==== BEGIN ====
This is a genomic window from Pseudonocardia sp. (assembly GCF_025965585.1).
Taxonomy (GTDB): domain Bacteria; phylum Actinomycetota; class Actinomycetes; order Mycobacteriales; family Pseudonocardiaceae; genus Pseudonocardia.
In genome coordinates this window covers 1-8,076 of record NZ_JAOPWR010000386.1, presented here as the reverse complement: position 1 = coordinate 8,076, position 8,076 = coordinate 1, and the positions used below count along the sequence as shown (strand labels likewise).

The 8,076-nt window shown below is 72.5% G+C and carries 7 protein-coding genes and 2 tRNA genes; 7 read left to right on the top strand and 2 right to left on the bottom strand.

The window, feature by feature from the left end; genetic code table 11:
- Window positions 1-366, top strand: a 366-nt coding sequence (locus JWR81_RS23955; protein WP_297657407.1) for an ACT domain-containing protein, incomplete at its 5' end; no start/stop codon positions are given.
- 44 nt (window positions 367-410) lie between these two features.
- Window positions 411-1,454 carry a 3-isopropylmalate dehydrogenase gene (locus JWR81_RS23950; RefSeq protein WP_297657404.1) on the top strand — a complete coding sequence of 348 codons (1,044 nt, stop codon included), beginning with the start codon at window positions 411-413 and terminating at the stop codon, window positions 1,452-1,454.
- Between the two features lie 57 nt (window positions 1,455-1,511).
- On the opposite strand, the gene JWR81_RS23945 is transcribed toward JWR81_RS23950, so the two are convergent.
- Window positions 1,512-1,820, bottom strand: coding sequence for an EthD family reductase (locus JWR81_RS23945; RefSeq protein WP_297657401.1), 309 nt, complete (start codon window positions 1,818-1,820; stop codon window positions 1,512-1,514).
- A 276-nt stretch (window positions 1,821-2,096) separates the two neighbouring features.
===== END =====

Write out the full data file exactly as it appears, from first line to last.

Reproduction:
This is a genomic window from Pseudonocardia sp. (assembly GCF_025965585.1).
Taxonomy (GTDB): domain Bacteria; phylum Actinomycetota; class Actinomycetes; order Mycobacteriales; family Pseudonocardiaceae; genus Pseudonocardia.
In genome coordinates this window covers 1-8,076 of record NZ_JAOPWR010000386.1, presented here as the reverse complement: position 1 = coordinate 8,076, position 8,076 = coordinate 1, and the positions used below count along the sequence as shown (strand labels likewise).

The 8,076-nt window shown below is 72.5% G+C and carries 7 protein-coding genes and 2 tRNA genes; 7 read left to right on the top strand and 2 right to left on the bottom strand.

The window, feature by feature from the left end; genetic code table 11:
- Window positions 1-366, top strand: a 366-nt coding sequence (locus JWR81_RS23955; protein WP_297657407.1) for an ACT domain-containing protein, incomplete at its 5' end; no start/stop codon positions are given.
- 44 nt (window positions 367-410) lie between these two features.
- Window positions 411-1,454 carry a 3-isopropylmalate dehydrogenase gene (locus JWR81_RS23950; RefSeq protein WP_297657404.1) on the top strand — a complete coding sequence of 348 codons (1,044 nt, stop codon included), beginning with the start codon at window positions 411-413 and terminating at the stop codon, window positions 1,452-1,454.
- Between the two features lie 57 nt (window positions 1,455-1,511).
- On the opposite strand, the gene JWR81_RS23945 is transcribed toward JWR81_RS23950, so the two are convergent.
- Window positions 1,512-1,820, bottom strand: coding sequence for an EthD family reductase (locus JWR81_RS23945; RefSeq protein WP_297657401.1), 309 nt, complete (start codon window positions 1,818-1,820; stop codon window positions 1,512-1,514).
- A 276-nt stretch (window positions 1,821-2,096) separates the two neighbouring features.